Increasing technology investments and an increasing reliance upon real-time data and communication have led many organizations to update and overhaul their disaster recovery and business continuity strategies. Challenged to minimize the impact of disaster while simultaneously reducing costs, more and more organizations are finding that the best solutions reside in the cloud. In fact, a recent report from Infiniti Research estimates that the global infrastructure-as-a-service (IaaS) market will grow approximately 43 percent annually over the next five years, driven in large part by disaster recovery and business continuity planning.


IaaS is a model that enables an organization to leverage a third-party service provider’s technology, including storage, servers and networking infrastructure. The provider is responsible for managing, updating, maintaining and securing this infrastructure. Business applications, operating systems and other tools can be controlled by the organization’s IT department through an online management console.


The first and most obvious benefit of IaaS is that it significantly reduces capital hardware investments and operational costs for maintenance, power and cooling. Organizations pay for what they need and can automatically scale resources up or down according to business requirements. Rather than investing in IT resources that may only be used periodically, workloads can be transferred to the cloud during peak periods.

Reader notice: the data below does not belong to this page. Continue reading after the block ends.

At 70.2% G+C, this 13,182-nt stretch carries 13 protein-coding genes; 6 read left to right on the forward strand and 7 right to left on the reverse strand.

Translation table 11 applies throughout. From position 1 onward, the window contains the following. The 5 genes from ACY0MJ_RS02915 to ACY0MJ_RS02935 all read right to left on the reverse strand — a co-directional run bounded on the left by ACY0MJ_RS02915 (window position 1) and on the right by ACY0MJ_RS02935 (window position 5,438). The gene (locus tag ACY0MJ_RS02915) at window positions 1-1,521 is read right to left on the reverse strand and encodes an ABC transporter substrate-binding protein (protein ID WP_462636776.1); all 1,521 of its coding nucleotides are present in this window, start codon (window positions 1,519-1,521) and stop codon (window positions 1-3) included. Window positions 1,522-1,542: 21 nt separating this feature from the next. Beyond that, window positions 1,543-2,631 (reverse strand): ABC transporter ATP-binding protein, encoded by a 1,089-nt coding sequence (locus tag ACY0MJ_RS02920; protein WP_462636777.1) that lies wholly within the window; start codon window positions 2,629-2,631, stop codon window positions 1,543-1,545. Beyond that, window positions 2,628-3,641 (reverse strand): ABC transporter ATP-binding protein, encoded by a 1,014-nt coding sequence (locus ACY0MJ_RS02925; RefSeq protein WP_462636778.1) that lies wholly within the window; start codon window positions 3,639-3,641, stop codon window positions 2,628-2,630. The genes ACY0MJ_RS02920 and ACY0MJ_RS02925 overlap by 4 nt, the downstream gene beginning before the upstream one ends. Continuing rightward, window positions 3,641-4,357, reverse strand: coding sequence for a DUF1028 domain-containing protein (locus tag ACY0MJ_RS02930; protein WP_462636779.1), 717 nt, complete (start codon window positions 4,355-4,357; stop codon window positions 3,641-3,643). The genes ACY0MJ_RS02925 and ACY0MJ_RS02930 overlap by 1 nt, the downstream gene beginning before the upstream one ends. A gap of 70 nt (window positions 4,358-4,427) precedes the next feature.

From the perspective of disaster recovery and business continuity, IaaS provides redundancy that removes the risk of having a single point of failure. Instead of spending days waiting for the data center to get back up and running, the service provider simply shifts IT resources to remote infrastructure, which can be accessed through any secure Internet connection. IaaS ensures a reliable IT environment with little or no disruption to business operations. Security, traditionally a top concern for organizations considering cloud deployments, is typically more robust when using the IaaS model.


Simply put, IaaS minimizes the risk of an outage while reducing capital and operational costs. Let ICG show you how to use the power, flexibility and cost-efficiency of IaaS in your disaster recovery and business continuity strategies.

December 10, 2014